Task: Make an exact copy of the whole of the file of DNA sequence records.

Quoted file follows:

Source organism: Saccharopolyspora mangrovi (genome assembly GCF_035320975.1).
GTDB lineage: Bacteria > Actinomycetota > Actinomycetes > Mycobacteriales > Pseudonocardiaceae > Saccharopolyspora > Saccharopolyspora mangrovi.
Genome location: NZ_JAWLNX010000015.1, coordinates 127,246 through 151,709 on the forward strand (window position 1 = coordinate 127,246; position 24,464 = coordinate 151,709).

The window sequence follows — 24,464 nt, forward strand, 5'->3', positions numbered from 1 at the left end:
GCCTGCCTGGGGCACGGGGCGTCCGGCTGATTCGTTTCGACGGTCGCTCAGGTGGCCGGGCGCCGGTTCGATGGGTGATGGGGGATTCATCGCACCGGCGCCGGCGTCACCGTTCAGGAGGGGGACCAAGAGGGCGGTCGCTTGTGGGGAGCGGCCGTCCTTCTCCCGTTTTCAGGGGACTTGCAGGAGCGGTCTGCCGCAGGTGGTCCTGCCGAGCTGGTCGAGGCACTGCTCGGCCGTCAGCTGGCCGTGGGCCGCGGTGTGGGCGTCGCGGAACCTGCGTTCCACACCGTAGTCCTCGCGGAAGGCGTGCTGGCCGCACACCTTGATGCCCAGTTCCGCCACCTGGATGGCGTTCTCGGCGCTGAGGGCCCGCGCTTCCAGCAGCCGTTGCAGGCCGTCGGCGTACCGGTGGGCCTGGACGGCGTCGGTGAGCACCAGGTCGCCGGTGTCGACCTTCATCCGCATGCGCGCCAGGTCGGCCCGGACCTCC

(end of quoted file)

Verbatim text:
Source organism: Saccharopolyspora mangrovi (genome assembly GCF_035320975.1).
GTDB lineage: Bacteria > Actinomycetota > Actinomycetes > Mycobacteriales > Pseudonocardiaceae > Saccharopolyspora > Saccharopolyspora mangrovi.
Genome location: NZ_JAWLNX010000015.1, coordinates 127,246 through 151,709 on the forward strand (window position 1 = coordinate 127,246; position 24,464 = coordinate 151,709).

The window sequence follows — 24,464 nt, forward strand, 5'->3', positions numbered from 1 at the left end:
GCCTGCCTGGGGCACGGGGCGTCCGGCTGATTCGTTTCGACGGTCGCTCAGGTGGCCGGGCGCCGGTTCGATGGGTGATGGGGGATTCATCGCACCGGCGCCGGCGTCACCGTTCAGGAGGGGGACCAAGAGGGCGGTCGCTTGTGGGGAGCGGCCGTCCTTCTCCCGTTTTCAGGGGACTTGCAGGAGCGGTCTGCCGCAGGTGGTCCTGCCGAGCTGGTCGAGGCACTGCTCGGCCGTCAGCTGGCCGTGGGCCGCGGTGTGGGCGTCGCGGAACCTGCGTTCCACACCGTAGTCCTCGCGGAAGGCGTGCTGGCCGCACACCTTGATGCCCAGTTCCGCCACCTGGATGGCGTTCTCGGCGCTGAGGGCCCGCGCTTCCAGCAGCCGTTGCAGGCCGTCGGCGTACCGGTGGGCCTGGACGGCGTCGGTGAGCACCAGGTCGCCGGTGTCGACCTTCATCCGCATGCGCGCCAGGTCGGCCCGGACCTCC